In a very forceful June 29 six-page letter to Extraction Attorney Eric Christ, City and County of Broomfield (CCOB) Attorney T. Shaun Sullivan notified Extraction that it was in breach of contract due to “Extraction’s unwarranted insistence that Broomfield is in breach and its refusal to make any revisions or additions to the CDP [Comprehensive Drilling Plan].” Many Broomfield residents will likely be pleased to find out that the City wrote this letter after Extraction refused to answer Council questions and stormed out of the June 12 Council meeting, wrote a breach of contract letter to CCOB on June 15, and then failed to appear during the June 26 Council Meeting item on the CDP. You can read the entire June 29 letter from CCOB Attorney Sullivan to Extraction here and express your support or other opinions about it to Attorney Shaun Sullivan at email@example.com
“Extraction’s attempts to intimidate and bully Broomfield staff and its elected officials into approving an incomplete CDP” were strongly criticized several times in the letter. The letter defended the City’s process of seeking Council approval and citizen input as part of the City’s Municipal Code and as allowable under the Operator Agreement. Indicating support of Council Member Kreeger’s questioning of Extraction about the Risk Management Plan on June 12, the letter stated that “our agreements are not a gag order that somehow precludes Broomfield’s elected officials from asking Extraction questions.”
The history of the severely inadequate first submittal of the CDP was traced in the letter through to evidence of over forty deficiencies still present in the document today as cited in the City’s July 6 letter to Extraction. Attorney Sullivan’s letter notified Extraction that it was in breach of contract already on January 16 when it submitted its COGCC drilling permits before it submitted a CDP to Broomfield that even included all of the well sites. “It is insulting, and simply incorrect, to suggest that Broomfield’s effort to ensure that the CDP is complete and contains all of the negotiated BMPs [Best Management Practices] is instead a tactic to delay or object to the Agreement.”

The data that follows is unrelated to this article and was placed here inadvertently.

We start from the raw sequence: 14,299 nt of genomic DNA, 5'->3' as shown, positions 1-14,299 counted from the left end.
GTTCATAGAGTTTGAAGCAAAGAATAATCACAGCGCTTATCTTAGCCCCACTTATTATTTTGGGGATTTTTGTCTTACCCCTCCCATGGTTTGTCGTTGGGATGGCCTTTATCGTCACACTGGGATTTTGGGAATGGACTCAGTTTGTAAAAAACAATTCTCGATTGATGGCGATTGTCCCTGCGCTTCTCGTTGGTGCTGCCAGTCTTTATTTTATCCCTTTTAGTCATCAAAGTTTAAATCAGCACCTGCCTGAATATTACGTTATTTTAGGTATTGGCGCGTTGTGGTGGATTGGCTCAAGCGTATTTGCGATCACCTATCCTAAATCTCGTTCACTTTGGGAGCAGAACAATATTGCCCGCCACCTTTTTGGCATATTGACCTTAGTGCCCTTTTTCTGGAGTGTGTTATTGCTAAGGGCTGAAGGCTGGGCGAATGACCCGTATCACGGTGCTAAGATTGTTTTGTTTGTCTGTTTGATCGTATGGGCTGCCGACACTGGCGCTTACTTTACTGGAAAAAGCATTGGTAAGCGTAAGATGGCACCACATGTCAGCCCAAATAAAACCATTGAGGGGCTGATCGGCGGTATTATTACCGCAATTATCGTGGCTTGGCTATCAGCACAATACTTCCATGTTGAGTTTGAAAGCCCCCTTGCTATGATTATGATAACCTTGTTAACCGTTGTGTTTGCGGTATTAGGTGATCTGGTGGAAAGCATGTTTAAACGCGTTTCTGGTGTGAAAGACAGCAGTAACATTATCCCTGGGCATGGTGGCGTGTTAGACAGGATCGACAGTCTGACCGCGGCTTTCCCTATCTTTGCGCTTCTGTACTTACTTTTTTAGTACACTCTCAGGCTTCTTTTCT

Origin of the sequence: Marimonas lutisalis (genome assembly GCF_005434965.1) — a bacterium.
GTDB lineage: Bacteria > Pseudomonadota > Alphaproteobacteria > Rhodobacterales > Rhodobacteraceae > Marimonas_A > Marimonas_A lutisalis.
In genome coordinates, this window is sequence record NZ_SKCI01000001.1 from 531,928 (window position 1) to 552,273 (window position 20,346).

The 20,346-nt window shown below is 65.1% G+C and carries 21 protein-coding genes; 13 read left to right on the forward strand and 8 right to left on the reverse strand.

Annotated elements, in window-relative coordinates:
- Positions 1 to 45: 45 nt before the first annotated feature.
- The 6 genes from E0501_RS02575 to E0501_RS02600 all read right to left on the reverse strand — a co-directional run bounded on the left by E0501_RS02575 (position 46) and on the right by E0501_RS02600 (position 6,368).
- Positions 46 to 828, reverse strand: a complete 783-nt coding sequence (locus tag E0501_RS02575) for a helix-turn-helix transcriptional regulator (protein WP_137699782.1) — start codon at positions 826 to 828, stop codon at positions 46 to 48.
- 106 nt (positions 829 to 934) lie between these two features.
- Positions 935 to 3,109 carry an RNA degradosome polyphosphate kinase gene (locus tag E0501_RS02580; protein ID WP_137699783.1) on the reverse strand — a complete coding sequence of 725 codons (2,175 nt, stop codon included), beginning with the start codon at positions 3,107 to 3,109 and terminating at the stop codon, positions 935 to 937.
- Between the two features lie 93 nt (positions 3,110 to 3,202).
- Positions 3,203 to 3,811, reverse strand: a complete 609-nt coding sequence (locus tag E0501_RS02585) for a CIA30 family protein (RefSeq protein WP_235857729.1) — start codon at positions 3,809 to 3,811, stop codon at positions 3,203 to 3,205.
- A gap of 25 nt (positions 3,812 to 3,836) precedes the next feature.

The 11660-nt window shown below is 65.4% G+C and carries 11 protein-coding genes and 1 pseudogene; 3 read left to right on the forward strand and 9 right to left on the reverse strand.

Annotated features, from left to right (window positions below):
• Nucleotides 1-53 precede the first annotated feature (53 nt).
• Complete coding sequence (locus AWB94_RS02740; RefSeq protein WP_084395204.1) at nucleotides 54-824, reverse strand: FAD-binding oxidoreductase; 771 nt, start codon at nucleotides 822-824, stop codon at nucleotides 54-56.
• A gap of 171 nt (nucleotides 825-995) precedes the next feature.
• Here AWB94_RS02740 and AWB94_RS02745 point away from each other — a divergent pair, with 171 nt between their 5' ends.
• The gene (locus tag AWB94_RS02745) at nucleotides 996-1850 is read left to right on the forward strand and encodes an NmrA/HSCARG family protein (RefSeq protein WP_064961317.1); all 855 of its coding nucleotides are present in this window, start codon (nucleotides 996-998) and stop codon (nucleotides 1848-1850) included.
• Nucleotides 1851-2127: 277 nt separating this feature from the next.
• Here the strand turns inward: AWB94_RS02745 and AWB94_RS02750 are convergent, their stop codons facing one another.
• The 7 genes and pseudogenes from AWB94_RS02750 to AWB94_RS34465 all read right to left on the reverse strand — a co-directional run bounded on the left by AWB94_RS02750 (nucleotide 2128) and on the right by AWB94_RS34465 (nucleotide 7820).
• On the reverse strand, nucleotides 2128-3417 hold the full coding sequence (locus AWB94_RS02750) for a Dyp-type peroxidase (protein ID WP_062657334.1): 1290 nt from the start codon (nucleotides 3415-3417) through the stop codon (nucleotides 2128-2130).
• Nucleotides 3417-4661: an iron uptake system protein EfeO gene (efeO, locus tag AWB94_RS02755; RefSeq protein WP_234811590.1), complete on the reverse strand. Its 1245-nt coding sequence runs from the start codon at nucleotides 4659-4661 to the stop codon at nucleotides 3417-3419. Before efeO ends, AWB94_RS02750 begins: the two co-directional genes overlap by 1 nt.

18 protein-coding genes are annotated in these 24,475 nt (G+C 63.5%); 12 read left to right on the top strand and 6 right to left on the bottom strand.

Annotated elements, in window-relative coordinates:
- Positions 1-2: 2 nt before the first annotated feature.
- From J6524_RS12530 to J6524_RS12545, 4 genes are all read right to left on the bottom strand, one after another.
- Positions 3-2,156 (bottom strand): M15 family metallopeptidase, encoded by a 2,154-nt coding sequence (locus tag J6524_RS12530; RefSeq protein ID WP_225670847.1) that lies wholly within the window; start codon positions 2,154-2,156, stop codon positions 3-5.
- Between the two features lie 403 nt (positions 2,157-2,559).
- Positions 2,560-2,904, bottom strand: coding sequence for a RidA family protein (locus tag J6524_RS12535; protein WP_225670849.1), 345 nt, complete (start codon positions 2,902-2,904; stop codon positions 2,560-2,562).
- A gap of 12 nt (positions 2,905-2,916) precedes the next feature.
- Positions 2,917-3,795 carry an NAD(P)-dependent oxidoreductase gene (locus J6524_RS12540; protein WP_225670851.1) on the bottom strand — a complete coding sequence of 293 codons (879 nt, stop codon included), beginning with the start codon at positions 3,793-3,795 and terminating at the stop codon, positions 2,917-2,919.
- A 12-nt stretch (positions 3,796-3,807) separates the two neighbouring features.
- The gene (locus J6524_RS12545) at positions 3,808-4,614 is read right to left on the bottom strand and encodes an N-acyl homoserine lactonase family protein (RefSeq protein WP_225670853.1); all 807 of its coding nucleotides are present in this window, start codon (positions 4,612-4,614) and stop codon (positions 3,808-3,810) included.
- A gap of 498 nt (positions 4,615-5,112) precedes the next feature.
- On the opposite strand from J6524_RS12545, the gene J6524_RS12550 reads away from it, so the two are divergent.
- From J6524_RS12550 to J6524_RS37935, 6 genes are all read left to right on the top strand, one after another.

Citing procedures set forth in the Operator Agreement, CCOB Attorney Sullivan requested a meeting to resolve the issues. The letter further stated that if the two parties were unable to reach a resolution then “mediation would be advantageous,” a process which would take a longer period of time.
Again, you can read the entire June 29 letter from CCOB Attorney Sullivan to Extraction here and express your support or other opinions about it to Attorney Shaun Sullivan at firstname.lastname@example.org